Turkey bans critical reports on military operation in Syria, detains 2 journalists. The Chief Prosecutor’s Office of Istanbul today published a statement banning critical news reports and comments on Turkey’s military assault on northern Syria. The statement says a person or persons who “target the social peace of the Republic of Turkey, domestic peace, unity and security” with “any kind of suggestive news, written or visual publication/broadcast” alongside “operational social media accounts” will be prosecuted according to the Turkish penal code and anti-terrorism law.
Gauging the global impacts of the ‘Panama Papers’ three years later. Collaborative global reporting projects like the Panama Papers raise anew the difficult question of how to measure and analyse the social impacts of journalism, and especially of investigative or ‘accountability’ reporting. Professional norms make journalists reluctant to weigh their work in terms of the results it produces, for fear of being seen as activists, but the question becomes more urgent as public affairs journalism increasingly relies on non-profit newsrooms supported by charitable giving or other subsidies. Meanwhile, global investigative projects are a new phenomenon and have rarely been studied in terms of impact. This factsheet offers the first systematic overview of the impacts of Panama Papers reporting around the world.
Subjectivity, hugs and craft: Podcasting as extreme narrative journalism. The literary journalism movement unleashed by Capote, Didion, Mailer and Wolfe in the 1960s is reinventing itself in a remarkably powerful way. The great literary journalists of the last 50 years traditionally employed the tools of fiction to write true stories: the real people they depict are developed as characters and interviews are quoted as conversations; deep research and analysis is conveyed as plot and reconstructed scenes; and the writer employs fresh, descriptive language to place the reader at various locations. This genre, also described as creative non-fiction or narrative journalism, thrives today as long-form articles in outlets such as Empire, Vanity Fair, and the New Yorker. Exemplars include Katharine Boo, Ted Conover, Susan Orlean, William Finnegan and the late David Foster Wallace. But when the audio medium is added to the arsenal of narrative journalism, its impact is hugely amplified.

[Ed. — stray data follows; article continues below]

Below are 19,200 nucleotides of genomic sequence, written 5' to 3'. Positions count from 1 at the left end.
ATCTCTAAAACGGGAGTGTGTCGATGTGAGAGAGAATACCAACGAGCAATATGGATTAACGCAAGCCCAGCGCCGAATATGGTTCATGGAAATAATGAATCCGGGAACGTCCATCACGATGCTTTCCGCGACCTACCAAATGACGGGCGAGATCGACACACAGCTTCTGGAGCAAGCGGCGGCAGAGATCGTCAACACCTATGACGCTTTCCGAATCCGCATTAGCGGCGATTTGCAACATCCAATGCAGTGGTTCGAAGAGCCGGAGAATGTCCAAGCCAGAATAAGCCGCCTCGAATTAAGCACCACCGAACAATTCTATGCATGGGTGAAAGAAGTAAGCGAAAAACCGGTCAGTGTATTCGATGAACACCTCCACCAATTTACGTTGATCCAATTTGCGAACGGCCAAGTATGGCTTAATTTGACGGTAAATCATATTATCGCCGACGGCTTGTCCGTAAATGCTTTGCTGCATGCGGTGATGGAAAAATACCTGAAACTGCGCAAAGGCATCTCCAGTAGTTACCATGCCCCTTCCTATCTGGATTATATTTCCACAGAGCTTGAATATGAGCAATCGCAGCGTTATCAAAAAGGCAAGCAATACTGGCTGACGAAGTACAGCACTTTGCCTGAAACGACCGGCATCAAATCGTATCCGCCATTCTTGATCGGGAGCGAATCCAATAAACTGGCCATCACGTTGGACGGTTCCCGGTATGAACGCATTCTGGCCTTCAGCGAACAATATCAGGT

The International Journalism Festival #ijf19 On-Demand
Every week, one recommendation from the extensive programme of the last edition of the International Journalism Festival.
Today we are inviting you to watch “50 shades of collaboration“. There is little doubt that 2018 has seen the rise of mass journalism collaborations to successfully tackle misinformation and navigate events at a scale that can’t be achieved by an individual organisation. However, no collaboration is alike and building a successful project requires one of a few distinct methodologies. One of the most successful collaborations seen over the past year is Verificado 2018 in Mexico. Hear how the Pop-Up Newsroom and CrossCheck models work and join us to discuss how we’ll see collaborations grow in 2019.
(Photo via rachelpasch / Flickr)